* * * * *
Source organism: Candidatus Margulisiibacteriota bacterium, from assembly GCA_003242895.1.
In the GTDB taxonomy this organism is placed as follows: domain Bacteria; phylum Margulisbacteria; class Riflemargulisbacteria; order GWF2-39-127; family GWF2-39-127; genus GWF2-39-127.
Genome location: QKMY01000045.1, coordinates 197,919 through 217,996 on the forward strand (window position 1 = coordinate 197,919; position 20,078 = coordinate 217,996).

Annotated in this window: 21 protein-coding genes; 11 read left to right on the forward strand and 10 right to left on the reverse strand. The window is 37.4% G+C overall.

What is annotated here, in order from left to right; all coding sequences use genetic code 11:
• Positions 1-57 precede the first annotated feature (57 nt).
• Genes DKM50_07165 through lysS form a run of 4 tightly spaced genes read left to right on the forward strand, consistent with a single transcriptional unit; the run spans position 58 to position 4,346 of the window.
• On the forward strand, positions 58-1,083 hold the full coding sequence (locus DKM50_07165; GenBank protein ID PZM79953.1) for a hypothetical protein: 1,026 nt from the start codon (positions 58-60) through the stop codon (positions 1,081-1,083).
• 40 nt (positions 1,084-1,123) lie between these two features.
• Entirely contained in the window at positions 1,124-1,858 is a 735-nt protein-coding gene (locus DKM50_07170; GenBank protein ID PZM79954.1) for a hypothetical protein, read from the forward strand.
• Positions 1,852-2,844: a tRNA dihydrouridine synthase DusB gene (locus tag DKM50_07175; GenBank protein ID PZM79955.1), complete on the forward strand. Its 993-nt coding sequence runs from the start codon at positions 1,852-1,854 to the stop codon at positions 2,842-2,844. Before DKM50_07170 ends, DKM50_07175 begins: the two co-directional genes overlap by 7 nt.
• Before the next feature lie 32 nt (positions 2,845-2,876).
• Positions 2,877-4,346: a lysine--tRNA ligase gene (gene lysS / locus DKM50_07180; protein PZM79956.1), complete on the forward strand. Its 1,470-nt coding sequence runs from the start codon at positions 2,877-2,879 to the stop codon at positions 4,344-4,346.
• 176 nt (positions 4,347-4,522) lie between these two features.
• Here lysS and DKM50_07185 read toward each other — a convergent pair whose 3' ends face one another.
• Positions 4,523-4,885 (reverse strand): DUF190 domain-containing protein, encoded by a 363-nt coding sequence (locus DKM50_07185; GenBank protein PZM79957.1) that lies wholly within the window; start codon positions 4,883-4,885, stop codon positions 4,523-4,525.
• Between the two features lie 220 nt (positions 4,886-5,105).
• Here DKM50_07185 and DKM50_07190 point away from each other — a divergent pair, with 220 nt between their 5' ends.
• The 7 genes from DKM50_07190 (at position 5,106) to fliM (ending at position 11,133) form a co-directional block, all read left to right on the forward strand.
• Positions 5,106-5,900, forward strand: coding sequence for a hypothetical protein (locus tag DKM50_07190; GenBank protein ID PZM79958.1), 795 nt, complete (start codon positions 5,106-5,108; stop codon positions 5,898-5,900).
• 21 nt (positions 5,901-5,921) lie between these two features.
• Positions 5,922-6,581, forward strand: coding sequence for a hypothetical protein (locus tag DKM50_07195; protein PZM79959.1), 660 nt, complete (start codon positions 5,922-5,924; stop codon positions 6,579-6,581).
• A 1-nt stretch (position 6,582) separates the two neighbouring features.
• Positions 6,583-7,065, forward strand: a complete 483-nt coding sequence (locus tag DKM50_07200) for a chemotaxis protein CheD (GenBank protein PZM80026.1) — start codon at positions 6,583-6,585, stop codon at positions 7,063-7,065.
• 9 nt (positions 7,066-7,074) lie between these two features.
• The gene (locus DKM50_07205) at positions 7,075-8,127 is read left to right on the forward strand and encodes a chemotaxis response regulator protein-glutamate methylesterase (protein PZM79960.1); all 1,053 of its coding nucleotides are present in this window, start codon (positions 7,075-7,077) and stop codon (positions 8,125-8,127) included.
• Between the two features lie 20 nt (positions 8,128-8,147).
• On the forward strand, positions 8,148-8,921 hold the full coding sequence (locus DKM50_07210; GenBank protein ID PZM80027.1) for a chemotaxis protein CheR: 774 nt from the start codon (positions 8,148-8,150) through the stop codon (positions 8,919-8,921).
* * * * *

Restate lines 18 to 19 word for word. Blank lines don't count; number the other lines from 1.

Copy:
• Here DKM50_07185 and DKM50_07190 point away from each other — a divergent pair, with 220 nt between their 5' ends.
• The 7 genes from DKM50_07190 (at position 5,106) to fliM (ending at position 11,133) form a co-directional block, all read left to right on the forward strand.